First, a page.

Kim Moritsugu comes to the blog today with a clever and engaging story, a sort of tell-all on the world of popular television in a behind the scenes sort of way. Please read on for my review of
Told in three perspectives from three women at various stages in their lives and careers, and set around the production of a new television drama. Ann has a long history of hit shows: brash, bold and not particularly nice, she’s selfish and demanding in person and at work. She’s also got a streak of paranoia and insecurity a mile wide: prone to snide put-downs and passive-aggressive slights, keeping all who work with and around her on eggshells. Stacey is her partner in the production gig: although with her degree, ideas and general competency, she tends to keep the ball moving forward. The idea for the new show was Stacey’s – an idea that she is getting little to no credit for, and she’s finding her position is slowly becoming more precarious as time goes on and she and Ann find themselves at odds over different choices for talent, content and wardrobe. Nothing says you are being pushed out more than Ann’s new hire, an actress turned PA named Jenna, as she grooms her using a combination of fear, baseless flattery and ego strokes.
The story is really one of relationships: from personal diary entries full of vitriol from Ann, Stacey’s careful reworking of her persona to be the “stable’ one, consciously making an effort to back-slap ideas and show that she’s available for concerns and questions, that she understands the stresses, concerns and worries, and perhaps has the ‘inside track’ to mediate with Ann. Jenna’s story is an intriguing one – she’s not getting the roles she believes he is due, has a sugar-daddy boyfriend, and her eyes on a recurring role in the drama –to build up her imdb. Appearing a bit naïve and genial, her best acting will be hiding her own upwardly mobile aspirations and securing her own position with a series of carefully orchestrated ‘info dumps’, in true manipulating fashion.
To be honest – I didn’t know what to expect in this story: it is NOT a ‘girl power’ let’s all bond together and support one another: it’s quite the opposite. Jockeying for position, supremacy, loyalty (if even for the moment and tidbits from different departments) and highlights the ‘let her take it” approach in the hopes that an event, assigned specifically to one person, will result in a disastrous series of events or feelings from the participants. With the machinations and politics behind the scenes, the friendships that never quite seem ‘real’ and the constant energy expended by all three women to secure and reinforce their positions in the pecking order: it’s enough to disabuse anyone of the idea of becoming a producer, or perhaps even entering the maelstrom. Utterly engaging, the story gradually shows its teeth as each character’s personality and intentions come clear – from first to last there are clear likes and dislikes – and each character moves into the position of primacy, while not completely engendering empathy because all three are so calculated and calculating.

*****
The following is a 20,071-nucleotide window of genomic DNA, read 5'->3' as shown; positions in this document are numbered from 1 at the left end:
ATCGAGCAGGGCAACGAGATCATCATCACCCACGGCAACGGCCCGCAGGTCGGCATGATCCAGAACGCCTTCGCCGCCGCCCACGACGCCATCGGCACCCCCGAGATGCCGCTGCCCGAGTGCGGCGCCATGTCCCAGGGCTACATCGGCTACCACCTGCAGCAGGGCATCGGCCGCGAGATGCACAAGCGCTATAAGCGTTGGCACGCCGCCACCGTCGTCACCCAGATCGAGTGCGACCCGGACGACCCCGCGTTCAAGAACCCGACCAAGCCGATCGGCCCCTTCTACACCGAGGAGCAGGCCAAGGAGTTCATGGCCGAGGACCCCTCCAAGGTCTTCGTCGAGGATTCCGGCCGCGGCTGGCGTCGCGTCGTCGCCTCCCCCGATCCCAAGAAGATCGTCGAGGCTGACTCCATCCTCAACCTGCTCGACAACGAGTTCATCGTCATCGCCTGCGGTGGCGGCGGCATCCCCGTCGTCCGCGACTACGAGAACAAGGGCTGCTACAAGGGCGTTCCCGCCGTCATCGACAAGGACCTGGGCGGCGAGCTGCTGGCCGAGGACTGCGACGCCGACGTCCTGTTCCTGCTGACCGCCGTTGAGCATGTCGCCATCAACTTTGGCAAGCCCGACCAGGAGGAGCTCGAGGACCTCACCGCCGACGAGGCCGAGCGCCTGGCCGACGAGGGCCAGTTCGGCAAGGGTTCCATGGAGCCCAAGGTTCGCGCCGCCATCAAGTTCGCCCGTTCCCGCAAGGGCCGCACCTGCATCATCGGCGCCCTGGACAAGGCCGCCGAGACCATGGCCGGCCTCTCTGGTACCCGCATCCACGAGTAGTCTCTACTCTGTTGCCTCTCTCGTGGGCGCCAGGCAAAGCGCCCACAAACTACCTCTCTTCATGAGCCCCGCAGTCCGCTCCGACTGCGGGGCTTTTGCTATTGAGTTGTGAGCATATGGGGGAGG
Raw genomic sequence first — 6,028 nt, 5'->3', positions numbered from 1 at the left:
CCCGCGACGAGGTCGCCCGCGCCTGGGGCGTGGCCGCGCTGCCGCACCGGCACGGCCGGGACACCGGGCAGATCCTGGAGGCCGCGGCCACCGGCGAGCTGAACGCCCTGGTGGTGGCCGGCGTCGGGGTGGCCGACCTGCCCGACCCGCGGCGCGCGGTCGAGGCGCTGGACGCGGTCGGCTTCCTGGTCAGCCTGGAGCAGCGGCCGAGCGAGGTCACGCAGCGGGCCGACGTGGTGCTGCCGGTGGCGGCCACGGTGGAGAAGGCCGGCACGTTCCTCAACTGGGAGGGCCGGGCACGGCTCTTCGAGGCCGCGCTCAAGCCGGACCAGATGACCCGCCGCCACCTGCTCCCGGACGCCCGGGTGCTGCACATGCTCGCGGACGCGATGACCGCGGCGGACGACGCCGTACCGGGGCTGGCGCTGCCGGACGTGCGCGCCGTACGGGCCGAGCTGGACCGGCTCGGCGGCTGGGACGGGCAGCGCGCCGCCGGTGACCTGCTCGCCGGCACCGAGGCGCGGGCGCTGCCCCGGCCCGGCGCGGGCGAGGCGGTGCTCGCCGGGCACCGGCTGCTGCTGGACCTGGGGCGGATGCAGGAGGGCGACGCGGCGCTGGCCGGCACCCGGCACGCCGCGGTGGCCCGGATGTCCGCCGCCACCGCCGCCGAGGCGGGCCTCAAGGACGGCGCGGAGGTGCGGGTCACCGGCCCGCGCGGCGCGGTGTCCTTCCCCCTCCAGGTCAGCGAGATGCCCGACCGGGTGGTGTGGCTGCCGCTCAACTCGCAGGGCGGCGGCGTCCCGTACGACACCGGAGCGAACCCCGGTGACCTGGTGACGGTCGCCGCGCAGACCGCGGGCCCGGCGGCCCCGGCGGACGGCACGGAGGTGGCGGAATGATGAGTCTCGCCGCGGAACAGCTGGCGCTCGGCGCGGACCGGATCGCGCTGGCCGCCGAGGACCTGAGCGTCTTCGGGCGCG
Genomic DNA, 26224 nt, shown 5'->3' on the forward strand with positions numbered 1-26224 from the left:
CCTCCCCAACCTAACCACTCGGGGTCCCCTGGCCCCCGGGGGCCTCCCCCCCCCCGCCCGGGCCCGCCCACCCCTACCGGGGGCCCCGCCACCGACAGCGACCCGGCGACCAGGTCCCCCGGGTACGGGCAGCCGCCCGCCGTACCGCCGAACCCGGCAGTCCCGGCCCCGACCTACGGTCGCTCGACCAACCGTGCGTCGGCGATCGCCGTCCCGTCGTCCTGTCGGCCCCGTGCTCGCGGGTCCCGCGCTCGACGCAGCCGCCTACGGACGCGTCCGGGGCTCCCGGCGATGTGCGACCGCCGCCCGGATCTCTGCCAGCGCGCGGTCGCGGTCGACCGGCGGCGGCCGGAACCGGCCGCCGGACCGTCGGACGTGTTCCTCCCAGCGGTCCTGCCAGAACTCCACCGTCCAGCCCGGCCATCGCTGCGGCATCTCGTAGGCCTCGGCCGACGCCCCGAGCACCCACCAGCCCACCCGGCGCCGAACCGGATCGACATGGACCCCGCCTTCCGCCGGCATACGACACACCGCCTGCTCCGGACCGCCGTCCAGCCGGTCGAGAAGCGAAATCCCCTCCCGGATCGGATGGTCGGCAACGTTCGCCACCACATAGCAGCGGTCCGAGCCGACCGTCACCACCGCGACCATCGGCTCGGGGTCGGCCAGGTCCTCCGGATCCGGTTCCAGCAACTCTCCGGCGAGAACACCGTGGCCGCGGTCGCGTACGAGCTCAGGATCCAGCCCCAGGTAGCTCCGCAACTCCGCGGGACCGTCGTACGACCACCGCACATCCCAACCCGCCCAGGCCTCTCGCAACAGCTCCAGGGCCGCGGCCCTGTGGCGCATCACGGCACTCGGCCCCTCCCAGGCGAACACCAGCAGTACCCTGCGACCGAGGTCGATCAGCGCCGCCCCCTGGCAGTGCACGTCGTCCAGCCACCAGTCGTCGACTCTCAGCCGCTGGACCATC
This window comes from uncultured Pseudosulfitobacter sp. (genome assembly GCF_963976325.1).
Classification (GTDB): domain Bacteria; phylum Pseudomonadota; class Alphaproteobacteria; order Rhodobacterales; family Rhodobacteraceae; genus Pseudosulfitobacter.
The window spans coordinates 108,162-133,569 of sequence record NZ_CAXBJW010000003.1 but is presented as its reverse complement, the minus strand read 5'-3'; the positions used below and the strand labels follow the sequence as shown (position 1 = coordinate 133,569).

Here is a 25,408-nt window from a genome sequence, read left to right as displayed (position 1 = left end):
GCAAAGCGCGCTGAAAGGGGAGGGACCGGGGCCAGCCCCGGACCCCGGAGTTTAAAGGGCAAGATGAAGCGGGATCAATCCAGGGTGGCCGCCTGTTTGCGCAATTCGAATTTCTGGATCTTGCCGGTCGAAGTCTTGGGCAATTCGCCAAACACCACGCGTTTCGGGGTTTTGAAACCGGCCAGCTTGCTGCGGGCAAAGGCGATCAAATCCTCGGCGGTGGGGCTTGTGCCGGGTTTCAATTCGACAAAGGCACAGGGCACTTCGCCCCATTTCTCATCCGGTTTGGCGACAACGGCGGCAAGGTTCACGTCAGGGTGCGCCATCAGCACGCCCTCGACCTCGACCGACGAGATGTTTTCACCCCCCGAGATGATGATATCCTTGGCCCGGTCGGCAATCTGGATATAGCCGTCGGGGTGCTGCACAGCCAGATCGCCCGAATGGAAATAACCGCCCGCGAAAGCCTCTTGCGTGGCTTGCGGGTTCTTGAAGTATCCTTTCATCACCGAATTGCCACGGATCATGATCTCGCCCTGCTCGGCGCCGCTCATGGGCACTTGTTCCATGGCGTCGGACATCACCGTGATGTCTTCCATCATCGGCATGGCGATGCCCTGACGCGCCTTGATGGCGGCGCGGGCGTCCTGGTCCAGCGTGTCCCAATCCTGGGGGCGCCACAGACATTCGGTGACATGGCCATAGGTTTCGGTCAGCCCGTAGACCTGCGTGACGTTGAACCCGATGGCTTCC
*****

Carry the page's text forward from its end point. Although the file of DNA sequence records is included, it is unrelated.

Title: The Showrunner
Author: Kim Moritsugu
Genre: Contemporary Woman's Fiction, Satire
Published by: Dundurn Press
Published on: 2 June, 2018
Source: Publisher via NetGalley
Get Your Copy: Amazon ♦ Barnes&Noble ♦ iTunes ♦ Kobo ♦ IndieBound ♦ Google ♦Direct from Publisher
The hiring of a new assistant triggers a power struggle between an aging TV show creator and her former protégée.
Rising-star showrunner Stacey McCreedy has one goal: to leave behind her nerd-girl origins and become a power player — like Ann Dalloni, her former mentor and current producing partner. Ann, meanwhile, is feeling her age and losing her mind. But she’ll be damned if she cedes control of their hit primetime TV show to Stacey.
After Ann hires Jenna, a young actress hoping to restart her stalled career, as an assistant, the relationship between Ann and Stacey deteriorates into a blood feud. Soon, Jenna must choose whom to support and whom to betray to achieve her own ends. And Stacey will find out if she possesses the killer instinct needed to stay on top.
A copy of this title was provided via Publisher via NetGalley for purpose of honest review. I was not compensated for this review: all conclusions are my own responsibility.
Reading this book contributed to these challenges: